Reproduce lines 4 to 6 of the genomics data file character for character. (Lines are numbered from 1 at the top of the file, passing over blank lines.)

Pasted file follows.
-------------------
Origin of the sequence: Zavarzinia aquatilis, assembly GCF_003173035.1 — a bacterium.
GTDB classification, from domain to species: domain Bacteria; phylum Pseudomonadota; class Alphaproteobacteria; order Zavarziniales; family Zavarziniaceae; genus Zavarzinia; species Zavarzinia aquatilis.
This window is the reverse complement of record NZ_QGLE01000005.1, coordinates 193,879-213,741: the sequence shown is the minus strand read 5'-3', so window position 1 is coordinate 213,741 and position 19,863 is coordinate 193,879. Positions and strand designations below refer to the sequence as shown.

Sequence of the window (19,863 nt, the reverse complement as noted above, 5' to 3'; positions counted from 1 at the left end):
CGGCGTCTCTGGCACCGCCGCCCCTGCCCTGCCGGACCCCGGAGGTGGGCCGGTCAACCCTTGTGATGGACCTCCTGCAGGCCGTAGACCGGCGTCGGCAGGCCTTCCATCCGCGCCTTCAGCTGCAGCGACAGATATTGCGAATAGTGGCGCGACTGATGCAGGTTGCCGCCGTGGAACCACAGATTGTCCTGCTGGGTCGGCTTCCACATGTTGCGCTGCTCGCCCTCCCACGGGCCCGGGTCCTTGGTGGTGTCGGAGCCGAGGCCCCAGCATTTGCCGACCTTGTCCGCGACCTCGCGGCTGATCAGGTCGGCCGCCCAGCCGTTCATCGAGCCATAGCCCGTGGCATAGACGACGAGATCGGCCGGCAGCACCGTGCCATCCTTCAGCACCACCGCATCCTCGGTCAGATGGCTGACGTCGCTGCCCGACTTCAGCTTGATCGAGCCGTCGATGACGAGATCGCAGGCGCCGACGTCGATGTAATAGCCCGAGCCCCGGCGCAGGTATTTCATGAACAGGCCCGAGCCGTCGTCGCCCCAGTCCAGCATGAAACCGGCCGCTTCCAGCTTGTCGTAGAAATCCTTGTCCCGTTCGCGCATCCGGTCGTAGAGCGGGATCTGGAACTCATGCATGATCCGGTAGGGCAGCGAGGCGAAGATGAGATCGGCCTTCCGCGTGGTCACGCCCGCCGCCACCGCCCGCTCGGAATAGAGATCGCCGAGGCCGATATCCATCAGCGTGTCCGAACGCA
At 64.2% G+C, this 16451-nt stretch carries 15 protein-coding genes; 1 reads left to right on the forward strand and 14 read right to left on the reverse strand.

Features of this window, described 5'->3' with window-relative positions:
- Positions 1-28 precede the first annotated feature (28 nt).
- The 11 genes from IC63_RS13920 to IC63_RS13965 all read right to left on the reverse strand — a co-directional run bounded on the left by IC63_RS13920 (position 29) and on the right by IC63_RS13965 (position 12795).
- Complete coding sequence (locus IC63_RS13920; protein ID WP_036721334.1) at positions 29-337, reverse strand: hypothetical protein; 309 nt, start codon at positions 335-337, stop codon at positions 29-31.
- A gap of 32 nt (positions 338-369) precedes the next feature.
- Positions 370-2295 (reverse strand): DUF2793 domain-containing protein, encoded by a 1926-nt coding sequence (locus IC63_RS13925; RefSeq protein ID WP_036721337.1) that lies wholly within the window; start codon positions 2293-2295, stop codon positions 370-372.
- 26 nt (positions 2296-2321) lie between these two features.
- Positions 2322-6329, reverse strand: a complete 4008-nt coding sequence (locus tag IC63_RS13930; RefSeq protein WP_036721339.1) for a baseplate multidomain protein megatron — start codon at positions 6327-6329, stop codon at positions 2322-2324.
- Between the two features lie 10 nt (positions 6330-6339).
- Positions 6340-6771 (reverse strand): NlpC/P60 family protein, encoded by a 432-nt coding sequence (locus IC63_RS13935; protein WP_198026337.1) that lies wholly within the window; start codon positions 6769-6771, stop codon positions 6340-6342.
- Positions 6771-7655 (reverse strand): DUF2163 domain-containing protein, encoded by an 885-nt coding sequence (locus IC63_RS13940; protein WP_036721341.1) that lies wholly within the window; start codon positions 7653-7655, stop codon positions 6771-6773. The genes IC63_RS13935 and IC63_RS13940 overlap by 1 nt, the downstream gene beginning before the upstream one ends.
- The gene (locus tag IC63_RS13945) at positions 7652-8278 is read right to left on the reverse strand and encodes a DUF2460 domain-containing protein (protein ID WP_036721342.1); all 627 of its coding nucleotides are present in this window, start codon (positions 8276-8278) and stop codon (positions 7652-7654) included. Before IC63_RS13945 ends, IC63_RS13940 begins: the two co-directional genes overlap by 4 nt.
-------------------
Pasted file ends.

Sequence of the window (19,863 nt, the reverse complement as noted above, 5' to 3'; positions counted from 1 at the left end):
CGGCGTCTCTGGCACCGCCGCCCCTGCCCTGCCGGACCCCGGAGGTGGGCCGGTCAACCCTTGTGATGGACCTCCTGCAGGCCGTAGACCGGCGTCGGCAGGCCTTCCATCCGCGCCTTCAGCTGCAGCGACAGATATTGCGAATAGTGGCGCGACTGATGCAGGTTGCCGCCGTGGAACCACAGATTGTCCTGCTGGGTCGGCTTCCACATGTTGCGCTGCTCGCCCTCCCACGGGCCCGGGTCCTTGGTGGTGTCGGAGCCGAGGCCCCAGCATTTGCCGACCTTGTCCGCGACCTCGCGGCTGATCAGGTCGGCCGCCCAGCCGTTCATCGAGCCATAGCCCGTGGCATAGACGACGAGATCGGCCGGCAGCACCGTGCCATCCTTCAGCACCACCGCATCCTCGGTCAGATGGCTGACGTCGCTGCCCGACTTCAGCTTGATCGAGCCGTCGATGACGAGATCGCAGGCGCCGACGTCGATGTAATAGCCCGAGCCCCGGCGCAGGTATTTCATGAACAGGCCCGAGCCGTCGTCGCCCCAGTCCAGCATGAAACCGGCCGCTTCCAGCTTGTCGTAGAAATCCTTGTCCCGTTCGCGCATCCGGTCGTAGAGCGGGATCTGGAACTCATGCATGATCCGGTAGGGCAGCGAGGCGAAGATGAGATCGGCCTTCCGCGTGGTCACGCCCGCCGCCACCGCCCGCTCGGAATAGAGATCGCCGAGGCCGATATCCATCAGCGTGTCCGAACGCA
At 64.2% G+C, this 16451-nt stretch carries 15 protein-coding genes; 1 reads left to right on the forward strand and 14 read right to left on the reverse strand.